by Kallee Lins (Charlebois Post Dance Editor)
Introduction: Writing and talking about dance is something that intimidates a lot of people. As a performance scholar (who is going on a lot of dates these days), I am often met with blank stares at the inevitable response to inquiries about my area of study. Even worse, my conversational counterpart will attempt to hypothesize what the study of dance entails, asking something like, “PhD in dance? Is that mostly routines or do you look at historical and social context too?”
- Start with the tone. My immediate first step is to take a look at the small sheet of paper I’ve scribbled on throughout the show and pull out words that seem to resonate with the performance as a whole: frantic, hurried, exaggerated, diminutive. I let those words set the score for the rest of my writing.
- Technical vs. specific. Are you a former bun-head who knows her arabesques from her attitudes? It’s often easier to rely on technical names than to describe what is really going on in a particular sequence. Sports writers can get away with unexplained talk of ‘icing’ and ‘doubleheaders,’ so it’s tempting to rely on specialized terminology without doing the work of identifying what part of the adagio was really brilliant, or what specific quality made the pirouettes worth mentioning. Go back to those few hyper-detailed movement descriptions you made note of during the show (and that we discussed in Part 1). What quality was present in that movement that made you take note of it? Chances are you’ll recall a similar quality or texture in the movement phrase you’re having trouble describing. Maybe the dancers never reach a full extension, and kept an uneasy angle in every shape they carved. Talking about the feeling this produced—a precarious, off-kilter feeling within the choreography—is far more interesting and accessible than saying “the leg extensions in second were really great.” You may tell yourself they were really great, but tell your readers why.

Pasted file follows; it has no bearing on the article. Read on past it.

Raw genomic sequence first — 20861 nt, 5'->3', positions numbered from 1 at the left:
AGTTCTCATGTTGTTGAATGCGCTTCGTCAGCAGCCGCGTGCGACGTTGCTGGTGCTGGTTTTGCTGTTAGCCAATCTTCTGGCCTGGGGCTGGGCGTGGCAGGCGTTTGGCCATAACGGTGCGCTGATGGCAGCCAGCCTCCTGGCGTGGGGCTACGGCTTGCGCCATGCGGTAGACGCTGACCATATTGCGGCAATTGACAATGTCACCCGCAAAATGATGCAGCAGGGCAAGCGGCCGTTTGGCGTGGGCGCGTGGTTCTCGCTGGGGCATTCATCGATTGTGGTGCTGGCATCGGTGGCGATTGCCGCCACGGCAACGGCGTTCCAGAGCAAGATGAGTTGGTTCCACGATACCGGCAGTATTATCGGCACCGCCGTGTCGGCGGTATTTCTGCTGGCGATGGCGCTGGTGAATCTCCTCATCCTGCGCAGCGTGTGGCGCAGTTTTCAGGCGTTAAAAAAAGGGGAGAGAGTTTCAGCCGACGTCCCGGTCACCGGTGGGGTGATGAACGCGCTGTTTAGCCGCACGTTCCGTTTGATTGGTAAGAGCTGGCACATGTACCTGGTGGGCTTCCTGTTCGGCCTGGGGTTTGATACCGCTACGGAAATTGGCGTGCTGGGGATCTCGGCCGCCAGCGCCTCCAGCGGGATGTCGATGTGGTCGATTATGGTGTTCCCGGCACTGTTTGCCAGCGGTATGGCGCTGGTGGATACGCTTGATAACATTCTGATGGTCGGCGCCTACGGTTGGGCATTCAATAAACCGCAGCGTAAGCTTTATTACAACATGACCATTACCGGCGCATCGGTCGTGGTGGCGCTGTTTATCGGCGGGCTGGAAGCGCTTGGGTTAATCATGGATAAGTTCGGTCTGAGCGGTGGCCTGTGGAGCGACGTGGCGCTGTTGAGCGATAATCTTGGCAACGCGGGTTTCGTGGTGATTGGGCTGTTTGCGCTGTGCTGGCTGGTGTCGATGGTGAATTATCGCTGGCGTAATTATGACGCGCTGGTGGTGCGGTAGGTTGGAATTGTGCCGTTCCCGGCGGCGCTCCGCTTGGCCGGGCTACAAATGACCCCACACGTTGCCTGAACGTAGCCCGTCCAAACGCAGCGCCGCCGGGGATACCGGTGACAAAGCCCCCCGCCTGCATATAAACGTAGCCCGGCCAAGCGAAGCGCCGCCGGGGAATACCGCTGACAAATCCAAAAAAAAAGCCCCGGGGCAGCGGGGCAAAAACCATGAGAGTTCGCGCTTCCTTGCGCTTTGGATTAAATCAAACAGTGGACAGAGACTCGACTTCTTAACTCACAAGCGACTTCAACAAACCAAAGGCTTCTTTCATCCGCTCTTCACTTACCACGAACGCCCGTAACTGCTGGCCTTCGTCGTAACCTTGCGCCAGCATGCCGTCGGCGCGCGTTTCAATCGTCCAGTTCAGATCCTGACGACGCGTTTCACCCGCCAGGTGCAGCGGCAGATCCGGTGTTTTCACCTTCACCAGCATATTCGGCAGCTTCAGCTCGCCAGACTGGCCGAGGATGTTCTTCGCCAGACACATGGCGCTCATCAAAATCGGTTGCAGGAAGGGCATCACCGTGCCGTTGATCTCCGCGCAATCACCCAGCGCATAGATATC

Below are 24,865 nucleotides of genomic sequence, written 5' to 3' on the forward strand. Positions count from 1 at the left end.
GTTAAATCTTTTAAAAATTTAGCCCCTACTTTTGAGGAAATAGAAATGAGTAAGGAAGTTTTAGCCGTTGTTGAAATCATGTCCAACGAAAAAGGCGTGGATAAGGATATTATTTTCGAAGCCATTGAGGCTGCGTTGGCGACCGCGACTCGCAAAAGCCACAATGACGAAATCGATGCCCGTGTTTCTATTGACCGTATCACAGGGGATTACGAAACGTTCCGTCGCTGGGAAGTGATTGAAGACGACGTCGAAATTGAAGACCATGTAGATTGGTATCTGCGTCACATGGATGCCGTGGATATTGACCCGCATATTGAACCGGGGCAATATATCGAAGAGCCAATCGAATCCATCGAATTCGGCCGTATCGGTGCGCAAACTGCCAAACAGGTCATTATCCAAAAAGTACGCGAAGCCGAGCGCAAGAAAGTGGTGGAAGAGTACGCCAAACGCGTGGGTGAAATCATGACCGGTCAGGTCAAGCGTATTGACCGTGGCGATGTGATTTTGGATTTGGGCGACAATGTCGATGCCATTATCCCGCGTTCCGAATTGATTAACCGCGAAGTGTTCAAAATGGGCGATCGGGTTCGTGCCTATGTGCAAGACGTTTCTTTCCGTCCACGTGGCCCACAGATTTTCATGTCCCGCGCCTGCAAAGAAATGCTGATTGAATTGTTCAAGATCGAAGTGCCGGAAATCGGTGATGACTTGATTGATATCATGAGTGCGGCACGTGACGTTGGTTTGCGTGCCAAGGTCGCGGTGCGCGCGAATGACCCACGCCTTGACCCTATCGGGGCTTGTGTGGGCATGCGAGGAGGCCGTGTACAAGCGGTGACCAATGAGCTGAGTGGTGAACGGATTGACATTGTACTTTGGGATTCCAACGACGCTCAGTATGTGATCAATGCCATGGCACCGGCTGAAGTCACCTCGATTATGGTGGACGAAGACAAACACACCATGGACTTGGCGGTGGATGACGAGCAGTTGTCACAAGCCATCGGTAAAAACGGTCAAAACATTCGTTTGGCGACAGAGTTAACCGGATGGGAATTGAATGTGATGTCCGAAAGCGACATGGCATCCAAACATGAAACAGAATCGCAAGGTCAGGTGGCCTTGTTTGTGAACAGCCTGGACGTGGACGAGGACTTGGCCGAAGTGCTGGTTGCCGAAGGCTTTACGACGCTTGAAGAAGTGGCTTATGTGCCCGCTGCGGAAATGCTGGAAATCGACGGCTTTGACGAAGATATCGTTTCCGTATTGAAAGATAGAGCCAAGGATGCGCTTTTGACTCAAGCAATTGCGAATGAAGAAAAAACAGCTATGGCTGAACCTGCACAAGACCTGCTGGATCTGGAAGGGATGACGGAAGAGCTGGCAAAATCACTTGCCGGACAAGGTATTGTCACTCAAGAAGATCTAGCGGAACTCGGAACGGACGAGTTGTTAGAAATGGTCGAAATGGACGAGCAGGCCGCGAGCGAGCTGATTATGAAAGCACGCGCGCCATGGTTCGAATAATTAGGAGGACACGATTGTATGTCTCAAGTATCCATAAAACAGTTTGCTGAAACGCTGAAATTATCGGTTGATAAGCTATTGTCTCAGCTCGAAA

- Be selective. Know when to give up and cut. It’s inevitable; there will be moments or aspects of a dance performance that will not adequately fit into words no matter how hard you try. I used the word ‘translate’ earlier very deliberately, to highlight the shift or slippage in meaning that necessarily occurs. Just as some words lose their resonance when you translate them to a different language, some movement might feel flat when you try to describe it. If you’re reading over a piece of text and it just doesn’t feel close enough to your experience, try zooming out. If it’s a particular movement phrase you’re having trouble speaking about, can you talk about the larger staging or thematic concerns of that part of the piece? What about flipping your analysis around? Instead of talking about what you saw, talk about your response as an audience member.
If it’s too much to press ‘delete,’ strike them, highlight them, put them in Comic Sans and banish them to the bottom of your page to deal with later. After considering the suggestions in Part 3, you’ll probably notice they don’t fit with the larger aim of your article anyway.